Since the Second World War, British prime ministers have had two overriding foreign policy goals: to their country’s “special relationship” with the United States (the phrase was coined in 1944 by Winston Churchill) and to promote the integration of Europe (as a way of preventing future wars). The dilemma the current prime minister, Theresa May, faces is that the election of Donald Trump, with an “America First” foreign policy that includes a hostility to institutions like the European Union and NATO, is forcing her to pick between those two goals. Even as she negotiates an exit from Brexit, May has, until now, kept faith to the idea that a united Europe is in Britain’s best interest. But as she meets with Trump on Friday, it’s clear that she’s decided to give priority to the relationship with America even if it means alienating traditional European allies.

The decision to infuse new energy into the special relationship in the age of Trump is, in some ways, a surprising one. In her public persona as a grounded, level-headed paragon of middle-class common sense, May is world’s away from the vulgar and gaudy American president. In December of 2015, while serving as home secretary, May said Trump’s views on Muslim immigration were “absolutely wrong” and he “does not understand the U.K.” May has been hawkish on Russia, accusing Russian President Vladimir Putin of murdering a political opponent on British soil. Trump’s cultivation of the European far right extended to an act that personally insulted May: Before meeting May, he met with a member of another party, Nigel Farage of UKIP. Trump furthered the faux pas by calling on Farage to be made the U.K.’s ambassador to America. A more personal insult came Thursday when the Trump administration repeatedly misspelled May’s name on their daily guidance sheet.

Despite all this, May has given every indication that she wants to revitalize the “special relationship.” In Philadelphia on Thursday, she gave a speech where she emphasized her ideological affinity with the Republican party (something that her predecessor David Cameron notably avoided doing). “I speak to you not just as prime minister of the United Kingdom, but as a fellow Conservative who believes in the same principles that underpin the agenda of your Party,” May said. Her speech took a more tempered view of Russia, indicating that she was moving in the direction of Trump’s isolationism. Along this line, May declared that “the days of Britain and America intervening in sovereign countries in an attempt to remake the world in our own image are over.” These are words that White House senior adviser Steve Bannon could have easily written for Trump.

Speaking on the BBC program Newsnight, former Labour Party leader Ed Miliband warned that “to align yourself so close to [Trump’s] project ... is a mistake.” Miliband also said “we seem to be locking ourselves in Donald Trump’s boots.” In an economic sense, Miliband is surely right. Europe is a much more important partner to the U.K than the U.S. is. Moreover, given Trump’s erratic behavior, he’s likely to prove a very unreliable partner.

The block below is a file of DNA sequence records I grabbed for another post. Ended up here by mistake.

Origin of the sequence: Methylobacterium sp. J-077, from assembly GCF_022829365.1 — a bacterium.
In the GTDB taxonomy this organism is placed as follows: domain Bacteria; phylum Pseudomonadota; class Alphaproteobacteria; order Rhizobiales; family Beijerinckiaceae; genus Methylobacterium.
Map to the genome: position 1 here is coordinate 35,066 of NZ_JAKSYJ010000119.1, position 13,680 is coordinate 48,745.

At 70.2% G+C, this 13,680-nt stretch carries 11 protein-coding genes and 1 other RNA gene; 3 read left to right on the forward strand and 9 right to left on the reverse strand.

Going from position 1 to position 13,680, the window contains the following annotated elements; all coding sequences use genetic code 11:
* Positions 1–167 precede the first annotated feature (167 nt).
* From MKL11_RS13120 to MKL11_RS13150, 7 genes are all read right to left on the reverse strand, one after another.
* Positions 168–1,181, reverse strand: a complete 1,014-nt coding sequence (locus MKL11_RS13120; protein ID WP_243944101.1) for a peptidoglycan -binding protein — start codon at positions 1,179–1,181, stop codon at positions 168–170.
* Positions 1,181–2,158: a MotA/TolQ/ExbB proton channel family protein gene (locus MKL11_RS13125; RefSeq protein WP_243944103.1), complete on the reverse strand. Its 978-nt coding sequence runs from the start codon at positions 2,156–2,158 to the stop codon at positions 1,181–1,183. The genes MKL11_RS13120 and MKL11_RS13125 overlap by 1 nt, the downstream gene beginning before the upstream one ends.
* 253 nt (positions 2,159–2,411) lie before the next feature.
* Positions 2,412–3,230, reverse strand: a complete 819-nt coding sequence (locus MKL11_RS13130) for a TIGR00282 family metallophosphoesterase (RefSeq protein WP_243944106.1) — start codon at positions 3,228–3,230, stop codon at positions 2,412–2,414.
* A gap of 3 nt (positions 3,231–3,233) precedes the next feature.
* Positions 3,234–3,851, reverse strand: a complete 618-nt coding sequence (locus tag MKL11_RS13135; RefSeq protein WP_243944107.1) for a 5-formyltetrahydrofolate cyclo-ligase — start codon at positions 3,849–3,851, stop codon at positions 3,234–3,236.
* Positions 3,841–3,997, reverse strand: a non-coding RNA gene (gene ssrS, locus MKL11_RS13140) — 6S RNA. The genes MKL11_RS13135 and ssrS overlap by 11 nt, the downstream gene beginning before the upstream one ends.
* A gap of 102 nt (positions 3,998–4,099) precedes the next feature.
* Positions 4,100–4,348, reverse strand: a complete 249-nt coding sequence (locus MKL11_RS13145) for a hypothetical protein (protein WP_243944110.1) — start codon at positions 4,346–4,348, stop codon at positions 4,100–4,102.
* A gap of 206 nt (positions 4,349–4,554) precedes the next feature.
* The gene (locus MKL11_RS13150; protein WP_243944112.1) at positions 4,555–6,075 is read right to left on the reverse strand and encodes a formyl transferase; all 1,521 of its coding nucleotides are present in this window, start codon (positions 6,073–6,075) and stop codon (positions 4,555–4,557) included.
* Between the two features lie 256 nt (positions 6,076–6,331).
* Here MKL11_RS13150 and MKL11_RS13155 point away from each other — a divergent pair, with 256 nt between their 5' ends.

As The Economist explains, May’s decision to sidle up to Trump was born of desperation. As the U.K. negotiates with the much larger E.U., May needs all the leverage she can get. She’s hoping the possibility of a side agreement with the man who mastered “the art of the deal” will convince the Europeans that they need to treat Britain well.

“So why is Mrs May hurrying to Washington?” The Economist asks. “Because Brexit compels Britain’s leaders to show that the country has powerful allies. And ‘my Maggie’ (as the president calls Mrs May) is desperate to line up a Britain-America trade deal that can be closed as soon as Brexit takes place, probably in 2019.” While Brexit was supposed to make the U.K. more independent, the upshot has been that the British are more reliant on international relations than ever, especially with the U.S.

If May needs the U.S. to help give Britain more heft, Trump also needs May to shore up his foreign policy. Trump’s heterodox presidency has turned off many key allies: the president of Mexico, offended by the Wall that Trump wants the Mexicans to pay for, has cancelled a planned visit to Washington, German Chancellor Angela Merkel has been notably frosty, and Canadian Prime Minister Justin Trudeau praised the international Women’s March against Trump that took place last Saturday.

Simply hanging out with the likes of Nigel Farage is not enough. Trump has to prove that he can be a statesman who can hold his own in the international stage. Casting his friendship with May as a revival of the Ronald Reagan/Maggie Thatcher relationship is a good way for Trump to inject some much needed gravitas into his foreign policy.

The “special relationship” has been rooted in a shared culture and history and cemented by alliances during the two world wars. It has weathered rocky times, as when America opposed British intervention in Egypt in 1957 or the Reagan administration refused to side wholeheartedly with Britain during the Falklands War in 1982 and a year later invaded Grenada, a former British commonwealth. So it’s not surprising that May would continue to hold on to the “special relationship” even as Trump upends the international order. But the deeper motive for both May and Trump is surely anguish: Both May and Trump need all the friends they can find, so will cling to each other out of desperation.